Smallmouth Bass

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While exploring a creek and looking for cool creatures, I managed to capture a couple examples of this fine fish.

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As far as game fishing goes, Smallmouth Bass are sometimes overshadowed by their Largemouth counterparts, but they are still easily one of the most popular sportfish species in North America.

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Smallmouth Bass have a slender, but muscular body, making them very powerful swimmers. They are found in clearer water than the Largemouth Bass, especially in streams, rivers and the rocky areas and stumps and also sandy bottoms of lakes and reservoirs.

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This fish typically ranges in length from 12 to 15 inches and weight from 1 to 2 pounds. However, it can reach 24 inches and 10 pounds. Female Smallmouth Bass are usually larger than males.

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The Smallmouth Bass primarily eats crayfish and other large aquatic invertebrates, but it will also feed on a small fish and flying insects that fall on the water’s surface. They often hang out near underwater structures, such as fallen trees, waiting for food to come by.

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In terms of fish identification, the main difference between Smallmouth and Largemouth Bass is just that, their mouths. The mouth of the Smallmouth Bass is large, but only extends to approximately the middle of the eye. The mouth of the Largemouth Bass extends easily past the eye.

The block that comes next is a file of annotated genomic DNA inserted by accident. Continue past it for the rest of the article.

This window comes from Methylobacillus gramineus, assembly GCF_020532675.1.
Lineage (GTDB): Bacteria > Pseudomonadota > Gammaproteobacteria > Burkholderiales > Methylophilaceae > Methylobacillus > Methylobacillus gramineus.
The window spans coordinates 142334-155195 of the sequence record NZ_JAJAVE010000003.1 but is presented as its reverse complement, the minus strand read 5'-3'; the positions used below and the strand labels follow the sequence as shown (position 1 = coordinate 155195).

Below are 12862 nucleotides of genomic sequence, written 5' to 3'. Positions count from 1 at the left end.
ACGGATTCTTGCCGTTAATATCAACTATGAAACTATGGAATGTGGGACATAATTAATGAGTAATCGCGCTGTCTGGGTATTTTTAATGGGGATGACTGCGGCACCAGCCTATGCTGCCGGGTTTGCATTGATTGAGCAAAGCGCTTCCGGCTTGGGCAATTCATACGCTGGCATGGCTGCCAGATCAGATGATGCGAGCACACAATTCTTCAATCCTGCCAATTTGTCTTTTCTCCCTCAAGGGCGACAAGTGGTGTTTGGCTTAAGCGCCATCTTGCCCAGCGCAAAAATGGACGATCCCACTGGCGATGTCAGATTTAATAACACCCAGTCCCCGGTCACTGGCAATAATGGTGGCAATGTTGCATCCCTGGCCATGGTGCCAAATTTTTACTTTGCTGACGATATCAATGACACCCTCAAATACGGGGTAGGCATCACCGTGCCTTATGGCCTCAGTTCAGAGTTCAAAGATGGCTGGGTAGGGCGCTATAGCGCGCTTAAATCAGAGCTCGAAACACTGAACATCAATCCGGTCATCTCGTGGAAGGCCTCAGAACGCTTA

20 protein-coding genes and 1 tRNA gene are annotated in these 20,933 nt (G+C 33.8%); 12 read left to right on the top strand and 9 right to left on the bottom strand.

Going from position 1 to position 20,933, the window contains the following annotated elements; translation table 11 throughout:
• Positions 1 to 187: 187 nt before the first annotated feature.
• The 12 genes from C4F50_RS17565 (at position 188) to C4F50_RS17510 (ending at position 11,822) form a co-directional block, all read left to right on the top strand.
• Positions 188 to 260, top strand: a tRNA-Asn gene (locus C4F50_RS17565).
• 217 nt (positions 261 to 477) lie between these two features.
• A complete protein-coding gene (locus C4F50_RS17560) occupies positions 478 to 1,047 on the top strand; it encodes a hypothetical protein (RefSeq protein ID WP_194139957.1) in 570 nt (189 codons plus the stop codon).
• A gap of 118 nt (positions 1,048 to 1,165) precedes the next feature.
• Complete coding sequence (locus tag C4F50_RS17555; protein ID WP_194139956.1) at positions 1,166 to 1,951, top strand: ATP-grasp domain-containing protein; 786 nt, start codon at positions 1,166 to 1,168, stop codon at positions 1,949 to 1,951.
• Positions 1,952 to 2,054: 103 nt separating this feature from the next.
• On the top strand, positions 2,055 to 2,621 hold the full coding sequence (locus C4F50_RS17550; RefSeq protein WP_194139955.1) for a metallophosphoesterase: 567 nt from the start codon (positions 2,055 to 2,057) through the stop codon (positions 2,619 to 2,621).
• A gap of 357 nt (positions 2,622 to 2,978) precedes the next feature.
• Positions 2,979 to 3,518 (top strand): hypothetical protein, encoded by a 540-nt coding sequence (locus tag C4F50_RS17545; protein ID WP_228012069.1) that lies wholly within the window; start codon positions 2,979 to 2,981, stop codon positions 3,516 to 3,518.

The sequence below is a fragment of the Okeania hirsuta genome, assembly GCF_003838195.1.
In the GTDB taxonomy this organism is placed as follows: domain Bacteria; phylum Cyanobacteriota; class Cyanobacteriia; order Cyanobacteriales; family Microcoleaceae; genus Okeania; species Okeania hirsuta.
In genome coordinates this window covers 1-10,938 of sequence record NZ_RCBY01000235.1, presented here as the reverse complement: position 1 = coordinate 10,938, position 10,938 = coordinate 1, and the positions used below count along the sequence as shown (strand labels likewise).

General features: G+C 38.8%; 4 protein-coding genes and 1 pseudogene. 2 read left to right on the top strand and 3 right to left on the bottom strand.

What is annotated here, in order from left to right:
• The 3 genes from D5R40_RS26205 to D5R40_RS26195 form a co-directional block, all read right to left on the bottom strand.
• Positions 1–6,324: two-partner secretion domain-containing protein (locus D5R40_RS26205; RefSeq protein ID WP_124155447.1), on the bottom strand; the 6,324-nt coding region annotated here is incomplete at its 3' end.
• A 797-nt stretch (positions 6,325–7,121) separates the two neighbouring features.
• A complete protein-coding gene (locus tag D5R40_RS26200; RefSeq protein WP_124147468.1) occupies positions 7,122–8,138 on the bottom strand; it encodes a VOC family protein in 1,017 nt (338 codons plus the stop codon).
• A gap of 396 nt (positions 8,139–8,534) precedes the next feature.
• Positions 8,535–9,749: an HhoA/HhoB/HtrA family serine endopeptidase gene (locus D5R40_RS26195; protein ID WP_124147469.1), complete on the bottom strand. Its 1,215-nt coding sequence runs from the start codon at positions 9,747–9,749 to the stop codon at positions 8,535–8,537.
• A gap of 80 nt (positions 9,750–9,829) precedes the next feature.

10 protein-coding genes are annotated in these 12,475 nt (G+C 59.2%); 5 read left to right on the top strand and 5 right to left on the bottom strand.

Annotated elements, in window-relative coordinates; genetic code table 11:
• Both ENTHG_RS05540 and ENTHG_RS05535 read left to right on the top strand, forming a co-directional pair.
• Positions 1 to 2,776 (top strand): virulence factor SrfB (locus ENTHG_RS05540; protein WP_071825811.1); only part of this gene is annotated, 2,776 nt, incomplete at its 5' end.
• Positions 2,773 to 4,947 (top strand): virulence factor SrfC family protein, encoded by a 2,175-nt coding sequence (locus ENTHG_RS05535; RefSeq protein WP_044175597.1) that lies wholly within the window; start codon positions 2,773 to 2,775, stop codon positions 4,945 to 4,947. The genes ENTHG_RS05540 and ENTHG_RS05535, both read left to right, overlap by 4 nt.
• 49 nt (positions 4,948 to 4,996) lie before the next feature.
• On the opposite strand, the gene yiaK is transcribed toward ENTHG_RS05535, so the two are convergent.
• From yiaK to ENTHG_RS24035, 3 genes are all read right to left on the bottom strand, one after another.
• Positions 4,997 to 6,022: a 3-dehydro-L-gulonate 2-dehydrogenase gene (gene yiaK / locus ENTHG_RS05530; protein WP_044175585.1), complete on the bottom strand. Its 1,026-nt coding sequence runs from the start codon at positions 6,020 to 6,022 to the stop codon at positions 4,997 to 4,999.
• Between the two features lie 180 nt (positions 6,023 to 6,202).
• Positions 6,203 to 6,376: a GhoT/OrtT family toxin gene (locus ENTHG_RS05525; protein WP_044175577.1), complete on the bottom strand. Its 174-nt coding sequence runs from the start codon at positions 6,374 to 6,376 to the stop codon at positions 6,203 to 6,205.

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This was my first time ever catching this neat species and it made for an awesome time while out and about.

Third Eye Herp

Smallmouth Bass

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Smallmouth Bass are native to Ohio and are found in every county of the state. They are known for their acrobatic abilities and putting up a very strong fight when caught on hook and line. I caught this one with a net.

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These fish thrive in streams with gravel or rock bottoms with a visible current. They feed primarily on crayfish and other large aquatic invertebrates, but will also feed on small fish and flying insects that fall into the water.

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Despite the common name, their mouth is relatively large, with the upper jaw almost reaching the rear margin of the eye. A distinguishing marking is dark bars which radiate back from the eyes.

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Smallmouth Bass also have dark, vertical bars which are usually green or gray in color. In Ohio, the average adult size is 9-12 inches – this one still has some growing to do.

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Sometimes called a “bronzeback” for its brassy brown hue, the Smallmouth Bass is one of the strongest fish for its weight. The second largest member of the sunfish family, the Smallmouth Bass is only smaller than its cousin, the Largemouth Bass.

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When the railroads spread around the country in the second half of the 19th century, so did the smallmouth. It was transported by train and eventually became a popular sport fish throughout the United States.

Third Eye Herp